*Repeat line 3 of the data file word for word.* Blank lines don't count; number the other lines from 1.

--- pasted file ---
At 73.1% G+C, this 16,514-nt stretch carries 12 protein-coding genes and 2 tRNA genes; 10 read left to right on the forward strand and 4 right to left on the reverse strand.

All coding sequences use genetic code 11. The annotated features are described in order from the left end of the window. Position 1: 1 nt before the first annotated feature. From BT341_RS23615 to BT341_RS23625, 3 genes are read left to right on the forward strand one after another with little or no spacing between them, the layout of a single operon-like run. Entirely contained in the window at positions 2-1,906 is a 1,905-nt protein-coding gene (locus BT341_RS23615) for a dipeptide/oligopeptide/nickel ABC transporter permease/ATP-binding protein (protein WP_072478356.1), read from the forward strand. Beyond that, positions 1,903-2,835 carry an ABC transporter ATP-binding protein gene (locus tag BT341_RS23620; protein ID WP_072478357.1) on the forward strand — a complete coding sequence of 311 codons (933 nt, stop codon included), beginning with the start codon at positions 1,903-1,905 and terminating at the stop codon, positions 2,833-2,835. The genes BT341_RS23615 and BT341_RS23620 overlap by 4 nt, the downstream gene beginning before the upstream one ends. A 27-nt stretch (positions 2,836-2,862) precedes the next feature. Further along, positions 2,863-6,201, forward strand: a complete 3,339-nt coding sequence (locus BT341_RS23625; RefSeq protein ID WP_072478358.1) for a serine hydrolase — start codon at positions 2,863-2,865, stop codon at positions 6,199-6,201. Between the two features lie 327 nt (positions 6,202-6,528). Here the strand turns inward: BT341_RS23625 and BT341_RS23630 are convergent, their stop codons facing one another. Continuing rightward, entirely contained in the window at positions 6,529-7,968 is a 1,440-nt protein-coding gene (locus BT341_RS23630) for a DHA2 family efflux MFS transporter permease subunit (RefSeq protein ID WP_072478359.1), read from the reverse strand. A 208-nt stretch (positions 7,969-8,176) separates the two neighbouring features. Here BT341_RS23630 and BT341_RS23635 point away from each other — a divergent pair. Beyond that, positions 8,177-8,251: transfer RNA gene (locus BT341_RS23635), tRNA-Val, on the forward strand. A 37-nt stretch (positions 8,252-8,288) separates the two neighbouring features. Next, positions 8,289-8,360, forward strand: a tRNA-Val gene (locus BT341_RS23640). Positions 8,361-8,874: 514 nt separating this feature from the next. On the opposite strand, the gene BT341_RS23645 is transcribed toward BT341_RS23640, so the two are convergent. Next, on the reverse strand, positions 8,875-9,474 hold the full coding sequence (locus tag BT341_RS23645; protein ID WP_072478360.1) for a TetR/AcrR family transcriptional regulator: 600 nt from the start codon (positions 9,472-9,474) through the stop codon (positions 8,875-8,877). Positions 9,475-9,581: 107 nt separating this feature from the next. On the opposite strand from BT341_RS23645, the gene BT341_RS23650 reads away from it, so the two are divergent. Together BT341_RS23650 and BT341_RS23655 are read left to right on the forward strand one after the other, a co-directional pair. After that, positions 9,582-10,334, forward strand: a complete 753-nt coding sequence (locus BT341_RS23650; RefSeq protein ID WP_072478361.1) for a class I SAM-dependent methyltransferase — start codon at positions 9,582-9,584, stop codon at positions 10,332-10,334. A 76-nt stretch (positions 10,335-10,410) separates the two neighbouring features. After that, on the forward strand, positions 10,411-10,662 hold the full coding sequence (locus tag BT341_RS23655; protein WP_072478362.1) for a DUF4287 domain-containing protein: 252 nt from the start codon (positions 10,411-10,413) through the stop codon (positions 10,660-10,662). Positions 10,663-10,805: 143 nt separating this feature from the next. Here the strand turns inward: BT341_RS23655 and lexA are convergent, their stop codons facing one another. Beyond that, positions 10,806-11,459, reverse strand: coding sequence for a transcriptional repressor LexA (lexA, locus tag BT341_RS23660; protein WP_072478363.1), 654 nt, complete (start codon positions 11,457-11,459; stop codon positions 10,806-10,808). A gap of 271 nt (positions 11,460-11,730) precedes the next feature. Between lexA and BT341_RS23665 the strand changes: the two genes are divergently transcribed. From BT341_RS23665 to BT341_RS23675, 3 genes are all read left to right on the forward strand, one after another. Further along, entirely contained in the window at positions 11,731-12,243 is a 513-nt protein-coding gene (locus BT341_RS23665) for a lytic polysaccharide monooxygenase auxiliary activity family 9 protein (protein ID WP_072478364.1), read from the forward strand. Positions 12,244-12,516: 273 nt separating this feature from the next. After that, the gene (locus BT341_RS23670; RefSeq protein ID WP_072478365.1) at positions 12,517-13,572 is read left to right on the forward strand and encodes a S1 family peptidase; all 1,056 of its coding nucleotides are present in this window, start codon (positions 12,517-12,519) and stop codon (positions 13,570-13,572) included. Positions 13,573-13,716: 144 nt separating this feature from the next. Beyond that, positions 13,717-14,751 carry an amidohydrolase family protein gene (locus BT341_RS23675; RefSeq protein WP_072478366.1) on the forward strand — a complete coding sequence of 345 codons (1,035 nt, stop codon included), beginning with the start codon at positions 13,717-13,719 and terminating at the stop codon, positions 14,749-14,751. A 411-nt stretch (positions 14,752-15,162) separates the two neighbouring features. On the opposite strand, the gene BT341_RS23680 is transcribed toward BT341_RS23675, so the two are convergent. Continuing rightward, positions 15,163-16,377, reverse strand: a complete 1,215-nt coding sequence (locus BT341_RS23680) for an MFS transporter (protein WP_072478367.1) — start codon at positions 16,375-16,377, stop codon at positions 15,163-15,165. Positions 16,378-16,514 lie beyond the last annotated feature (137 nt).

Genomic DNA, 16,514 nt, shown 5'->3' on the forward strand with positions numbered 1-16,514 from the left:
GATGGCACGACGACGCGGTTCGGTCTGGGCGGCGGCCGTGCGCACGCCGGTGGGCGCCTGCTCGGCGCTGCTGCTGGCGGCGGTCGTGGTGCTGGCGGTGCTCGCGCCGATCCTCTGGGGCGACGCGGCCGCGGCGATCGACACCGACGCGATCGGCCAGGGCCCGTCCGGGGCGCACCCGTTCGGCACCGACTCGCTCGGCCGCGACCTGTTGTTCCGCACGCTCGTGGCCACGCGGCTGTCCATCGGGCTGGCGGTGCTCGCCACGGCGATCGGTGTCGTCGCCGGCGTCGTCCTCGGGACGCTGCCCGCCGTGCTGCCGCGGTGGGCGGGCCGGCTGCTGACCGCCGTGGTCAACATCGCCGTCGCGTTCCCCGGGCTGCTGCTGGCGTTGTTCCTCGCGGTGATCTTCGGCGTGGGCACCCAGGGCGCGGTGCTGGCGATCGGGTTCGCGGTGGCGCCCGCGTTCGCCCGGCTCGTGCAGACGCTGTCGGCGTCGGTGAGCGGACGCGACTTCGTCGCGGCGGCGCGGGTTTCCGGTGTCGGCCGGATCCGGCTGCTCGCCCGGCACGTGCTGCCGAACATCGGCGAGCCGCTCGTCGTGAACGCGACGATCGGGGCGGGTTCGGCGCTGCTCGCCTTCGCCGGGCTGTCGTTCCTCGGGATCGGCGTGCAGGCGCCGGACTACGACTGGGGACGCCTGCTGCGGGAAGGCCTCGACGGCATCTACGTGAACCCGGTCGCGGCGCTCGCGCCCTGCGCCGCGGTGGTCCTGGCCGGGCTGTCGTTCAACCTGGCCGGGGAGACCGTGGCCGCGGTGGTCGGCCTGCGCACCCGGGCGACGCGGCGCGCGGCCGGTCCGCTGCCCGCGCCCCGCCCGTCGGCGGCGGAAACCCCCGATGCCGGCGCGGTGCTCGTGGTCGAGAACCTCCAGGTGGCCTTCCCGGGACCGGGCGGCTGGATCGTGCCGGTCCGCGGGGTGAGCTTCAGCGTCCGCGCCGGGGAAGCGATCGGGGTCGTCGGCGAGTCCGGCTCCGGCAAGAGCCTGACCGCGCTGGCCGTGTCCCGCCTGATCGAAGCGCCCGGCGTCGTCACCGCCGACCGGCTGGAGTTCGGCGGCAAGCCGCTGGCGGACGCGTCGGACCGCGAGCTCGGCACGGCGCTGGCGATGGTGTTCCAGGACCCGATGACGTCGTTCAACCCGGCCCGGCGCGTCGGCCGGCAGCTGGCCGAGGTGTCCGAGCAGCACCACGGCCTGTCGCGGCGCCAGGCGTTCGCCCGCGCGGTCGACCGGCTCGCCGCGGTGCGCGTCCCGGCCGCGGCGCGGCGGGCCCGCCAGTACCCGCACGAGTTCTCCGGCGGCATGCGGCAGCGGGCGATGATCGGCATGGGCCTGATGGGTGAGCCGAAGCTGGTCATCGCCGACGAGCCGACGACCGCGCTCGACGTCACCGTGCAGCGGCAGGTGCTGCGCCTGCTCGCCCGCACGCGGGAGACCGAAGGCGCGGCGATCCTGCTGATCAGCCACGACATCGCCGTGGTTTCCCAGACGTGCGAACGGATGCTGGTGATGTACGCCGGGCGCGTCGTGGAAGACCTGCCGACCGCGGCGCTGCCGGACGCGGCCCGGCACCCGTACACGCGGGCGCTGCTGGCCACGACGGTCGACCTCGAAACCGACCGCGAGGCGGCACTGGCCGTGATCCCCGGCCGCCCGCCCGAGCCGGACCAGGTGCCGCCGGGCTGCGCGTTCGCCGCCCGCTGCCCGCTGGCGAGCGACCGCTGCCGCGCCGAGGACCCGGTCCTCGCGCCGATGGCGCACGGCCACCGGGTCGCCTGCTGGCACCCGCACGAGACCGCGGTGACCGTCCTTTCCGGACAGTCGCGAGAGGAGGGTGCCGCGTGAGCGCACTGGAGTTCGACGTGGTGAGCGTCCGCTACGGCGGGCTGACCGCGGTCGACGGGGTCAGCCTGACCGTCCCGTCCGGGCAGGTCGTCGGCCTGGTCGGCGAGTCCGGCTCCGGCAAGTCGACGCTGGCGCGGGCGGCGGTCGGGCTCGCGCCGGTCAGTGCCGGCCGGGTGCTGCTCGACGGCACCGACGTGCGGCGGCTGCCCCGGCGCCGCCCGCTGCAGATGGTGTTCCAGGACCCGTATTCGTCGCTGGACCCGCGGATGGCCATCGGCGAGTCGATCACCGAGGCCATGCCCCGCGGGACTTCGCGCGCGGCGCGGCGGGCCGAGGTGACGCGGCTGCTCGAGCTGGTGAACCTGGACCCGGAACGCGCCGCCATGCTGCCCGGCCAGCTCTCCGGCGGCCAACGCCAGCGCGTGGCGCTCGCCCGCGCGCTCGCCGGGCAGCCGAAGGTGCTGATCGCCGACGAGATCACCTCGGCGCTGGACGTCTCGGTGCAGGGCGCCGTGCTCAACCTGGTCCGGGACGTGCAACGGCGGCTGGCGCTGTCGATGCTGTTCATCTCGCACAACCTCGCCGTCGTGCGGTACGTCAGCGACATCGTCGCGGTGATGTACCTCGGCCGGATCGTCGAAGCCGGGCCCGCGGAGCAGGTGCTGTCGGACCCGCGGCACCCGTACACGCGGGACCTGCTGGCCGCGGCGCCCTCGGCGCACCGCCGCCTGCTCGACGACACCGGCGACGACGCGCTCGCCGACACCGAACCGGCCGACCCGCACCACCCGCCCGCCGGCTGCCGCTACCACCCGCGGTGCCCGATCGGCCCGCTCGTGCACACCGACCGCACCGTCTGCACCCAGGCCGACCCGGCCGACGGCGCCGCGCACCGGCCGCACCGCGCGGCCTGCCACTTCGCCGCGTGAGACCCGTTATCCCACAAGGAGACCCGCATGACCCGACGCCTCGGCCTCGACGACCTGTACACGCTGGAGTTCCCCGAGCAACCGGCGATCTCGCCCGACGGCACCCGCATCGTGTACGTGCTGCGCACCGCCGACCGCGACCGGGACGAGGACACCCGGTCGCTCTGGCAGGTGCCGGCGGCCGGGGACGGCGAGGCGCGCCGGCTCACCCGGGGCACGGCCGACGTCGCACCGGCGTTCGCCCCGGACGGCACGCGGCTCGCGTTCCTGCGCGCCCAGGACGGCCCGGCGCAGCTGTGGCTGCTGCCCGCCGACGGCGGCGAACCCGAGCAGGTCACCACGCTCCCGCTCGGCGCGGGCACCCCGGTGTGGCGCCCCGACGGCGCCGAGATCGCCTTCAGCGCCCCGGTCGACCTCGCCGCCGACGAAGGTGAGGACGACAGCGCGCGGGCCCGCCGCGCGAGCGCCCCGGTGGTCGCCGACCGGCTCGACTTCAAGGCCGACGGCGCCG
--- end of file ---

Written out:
Genomic DNA, 16,514 nt, shown 5'->3' on the forward strand with positions numbered 1-16,514 from the left: